# Given a diode circuit and some of its values, how do I find the temperature?

Let's say I am given the following circuit: along with $$dV_p/dT=0.139mV/K$$: Defining V1 the voltage above Diode D1 and V2 the voltage above diode D2 , we use the expression for the current of a diode for both diodes :

$$I_{D1}=I_{S1}e^{\frac{V1}{V_T}}$$ $$I_{D2}=I_{S2}e^{\frac{V2}{V_T}}$$

If we solve with respect to the voltages, we get :

$$V_1=V_T\ln{\frac{I_{D1}}{I_{S1}}}$$ $$V_2=V_T\ln{\frac{I_{D2}}{I_{S2}}}$$

Subtracting, we finally get Vp :

$$Vp=V_T\ln{\frac{I_{D1}I_{S2}}{I_{D2}I_{S1}}}$$

What I know for sure, is that the thermal voltage VT depends on temperature and it is given by :

$$V_T=\frac{kT}{q}$$

I think that the saturation currents depend on the temperature as well. However, will these currents be different? Or can I just cancel them out in the logarithm above?

Cancelling them out, the result doesn't make sense:

$$\frac{dV_p}{dT}=\frac{k}{q}\ln{\frac{I_{D1}}{I_{D2}}}$$

The result is different form the given value of 0.139 mV/K and does not depend on T so I get no information from here.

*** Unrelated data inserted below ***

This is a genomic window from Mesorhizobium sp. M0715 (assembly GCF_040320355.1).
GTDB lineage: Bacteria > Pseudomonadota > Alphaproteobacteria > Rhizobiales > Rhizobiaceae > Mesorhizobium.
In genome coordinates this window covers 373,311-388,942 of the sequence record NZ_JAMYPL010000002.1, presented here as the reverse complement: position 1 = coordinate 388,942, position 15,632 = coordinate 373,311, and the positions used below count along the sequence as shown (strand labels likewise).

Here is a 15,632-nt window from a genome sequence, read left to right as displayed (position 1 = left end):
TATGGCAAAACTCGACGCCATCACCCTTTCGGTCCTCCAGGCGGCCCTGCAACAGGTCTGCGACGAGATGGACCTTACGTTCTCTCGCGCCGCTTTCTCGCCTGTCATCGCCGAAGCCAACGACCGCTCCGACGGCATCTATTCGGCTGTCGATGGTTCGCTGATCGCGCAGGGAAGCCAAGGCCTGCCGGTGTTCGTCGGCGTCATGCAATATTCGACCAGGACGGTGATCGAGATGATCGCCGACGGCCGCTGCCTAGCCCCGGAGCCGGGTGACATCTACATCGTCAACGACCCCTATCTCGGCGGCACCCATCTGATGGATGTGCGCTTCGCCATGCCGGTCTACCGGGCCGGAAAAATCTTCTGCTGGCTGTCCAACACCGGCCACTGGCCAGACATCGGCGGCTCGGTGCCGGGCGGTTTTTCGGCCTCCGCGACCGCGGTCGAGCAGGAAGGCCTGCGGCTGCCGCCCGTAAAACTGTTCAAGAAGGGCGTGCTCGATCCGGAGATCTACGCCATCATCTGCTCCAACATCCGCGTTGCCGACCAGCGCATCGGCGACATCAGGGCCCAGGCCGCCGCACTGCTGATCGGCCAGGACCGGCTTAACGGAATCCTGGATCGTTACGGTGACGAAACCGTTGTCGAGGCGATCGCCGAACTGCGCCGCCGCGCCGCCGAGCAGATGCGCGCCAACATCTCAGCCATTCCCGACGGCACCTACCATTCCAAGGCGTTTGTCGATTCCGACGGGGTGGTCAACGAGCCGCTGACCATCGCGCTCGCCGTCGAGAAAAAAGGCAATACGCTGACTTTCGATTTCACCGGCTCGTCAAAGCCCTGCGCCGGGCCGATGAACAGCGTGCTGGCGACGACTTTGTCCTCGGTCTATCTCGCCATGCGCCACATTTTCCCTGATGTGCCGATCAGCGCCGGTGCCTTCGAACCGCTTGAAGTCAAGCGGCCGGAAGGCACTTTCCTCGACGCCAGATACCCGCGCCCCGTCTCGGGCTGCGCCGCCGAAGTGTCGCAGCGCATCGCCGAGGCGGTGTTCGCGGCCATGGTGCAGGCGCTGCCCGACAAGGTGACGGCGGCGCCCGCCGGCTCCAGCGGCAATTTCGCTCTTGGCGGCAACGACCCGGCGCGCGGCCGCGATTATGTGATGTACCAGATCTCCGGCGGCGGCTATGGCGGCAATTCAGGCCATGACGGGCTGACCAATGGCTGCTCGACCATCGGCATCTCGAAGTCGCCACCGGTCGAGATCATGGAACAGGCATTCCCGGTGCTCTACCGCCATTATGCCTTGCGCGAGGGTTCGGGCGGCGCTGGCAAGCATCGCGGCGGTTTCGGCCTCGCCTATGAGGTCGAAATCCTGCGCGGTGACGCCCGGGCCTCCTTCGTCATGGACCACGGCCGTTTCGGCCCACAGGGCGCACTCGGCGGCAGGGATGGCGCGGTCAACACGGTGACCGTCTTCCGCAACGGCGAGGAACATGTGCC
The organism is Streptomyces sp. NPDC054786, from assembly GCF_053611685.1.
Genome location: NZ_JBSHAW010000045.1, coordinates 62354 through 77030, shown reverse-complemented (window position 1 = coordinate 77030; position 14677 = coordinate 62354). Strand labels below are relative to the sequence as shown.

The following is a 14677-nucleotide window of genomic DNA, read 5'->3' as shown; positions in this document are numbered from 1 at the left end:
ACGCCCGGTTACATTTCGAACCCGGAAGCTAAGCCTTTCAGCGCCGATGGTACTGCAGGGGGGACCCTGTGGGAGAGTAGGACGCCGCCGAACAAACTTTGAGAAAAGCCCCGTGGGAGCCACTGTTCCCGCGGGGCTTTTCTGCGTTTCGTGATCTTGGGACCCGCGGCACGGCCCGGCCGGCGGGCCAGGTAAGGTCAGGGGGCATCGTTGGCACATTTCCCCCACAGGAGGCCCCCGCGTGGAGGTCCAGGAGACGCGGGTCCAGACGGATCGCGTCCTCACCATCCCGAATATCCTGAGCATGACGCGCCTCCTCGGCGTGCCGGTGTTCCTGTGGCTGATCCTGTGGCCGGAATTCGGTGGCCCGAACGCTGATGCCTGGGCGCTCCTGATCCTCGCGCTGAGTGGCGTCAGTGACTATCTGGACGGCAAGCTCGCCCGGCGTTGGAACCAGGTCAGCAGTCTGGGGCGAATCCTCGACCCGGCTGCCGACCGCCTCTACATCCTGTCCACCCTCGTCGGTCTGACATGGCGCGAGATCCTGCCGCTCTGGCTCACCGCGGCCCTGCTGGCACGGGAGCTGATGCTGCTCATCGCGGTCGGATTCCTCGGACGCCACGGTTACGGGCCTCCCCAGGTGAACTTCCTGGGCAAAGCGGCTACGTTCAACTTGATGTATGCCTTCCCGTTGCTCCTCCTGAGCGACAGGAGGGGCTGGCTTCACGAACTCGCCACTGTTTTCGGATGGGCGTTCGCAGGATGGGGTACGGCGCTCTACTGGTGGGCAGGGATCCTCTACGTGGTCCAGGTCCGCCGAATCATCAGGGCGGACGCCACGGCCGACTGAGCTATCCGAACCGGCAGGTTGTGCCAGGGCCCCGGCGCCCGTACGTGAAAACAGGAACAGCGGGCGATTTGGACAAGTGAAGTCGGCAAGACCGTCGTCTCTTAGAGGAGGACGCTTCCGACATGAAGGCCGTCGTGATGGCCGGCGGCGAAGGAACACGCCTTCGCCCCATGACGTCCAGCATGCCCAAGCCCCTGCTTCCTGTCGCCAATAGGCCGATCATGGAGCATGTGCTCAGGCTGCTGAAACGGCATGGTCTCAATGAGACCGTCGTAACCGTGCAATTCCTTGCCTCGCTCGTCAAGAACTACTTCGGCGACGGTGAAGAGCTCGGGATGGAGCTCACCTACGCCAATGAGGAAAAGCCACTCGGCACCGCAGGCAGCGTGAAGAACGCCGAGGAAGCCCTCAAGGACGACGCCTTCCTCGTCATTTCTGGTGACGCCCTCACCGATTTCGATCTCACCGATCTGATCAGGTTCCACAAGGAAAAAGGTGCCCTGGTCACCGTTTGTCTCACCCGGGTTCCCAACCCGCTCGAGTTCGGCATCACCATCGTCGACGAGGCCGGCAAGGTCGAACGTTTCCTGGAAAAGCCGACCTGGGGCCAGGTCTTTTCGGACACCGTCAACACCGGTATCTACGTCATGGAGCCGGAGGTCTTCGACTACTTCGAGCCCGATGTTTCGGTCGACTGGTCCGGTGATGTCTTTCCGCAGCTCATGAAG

So, it seems I can't cancel out the saturation currents .

After looking it up, saturation currents seem to depend on :

$$n_i^2=(5.2\times10^{15}T^{\frac{3}{2}}e^{\frac{-E_g}{2kT}})^2$$

However, even if I use the long expression for the saturation currents, ni1 and ni2 will still cancel out in the logarithm. Therefore the dependence of Vp on T vanishes even if the saturation currents depend on it.

Long story short, this was my attempt at a solution. How do I find the temperature?

Obviously you can't ignore the Is temperature dependence or the diode temperature coefficient would be of the opposite sign (let alone the magnitude) of what we know it to be (~-2mV/K).

But basically you have the answer.

Vp = $$\ \frac{n KT}{q} (\ln{(\frac {Id1}{Is}}) - \ln{(}{\frac{Id2}{Is}})) = \frac{n KT}{q} \ln{(\frac {Id1}{Id2}}) \$$

dVp/dT = $$\\frac{n K}{q} \ln(5) \$$= 0.139mV/K so n = 1 (ideality factor)

(if you got a different number, check your calculations here)

So the temperature T = $$\\frac{Vp}{0.139mV/K}\$$ (it's simply proportional to absolute temperature of the junctions, assuming they're the same temperature, of course)

eg, If Vp = 50mV then T = 56.6°C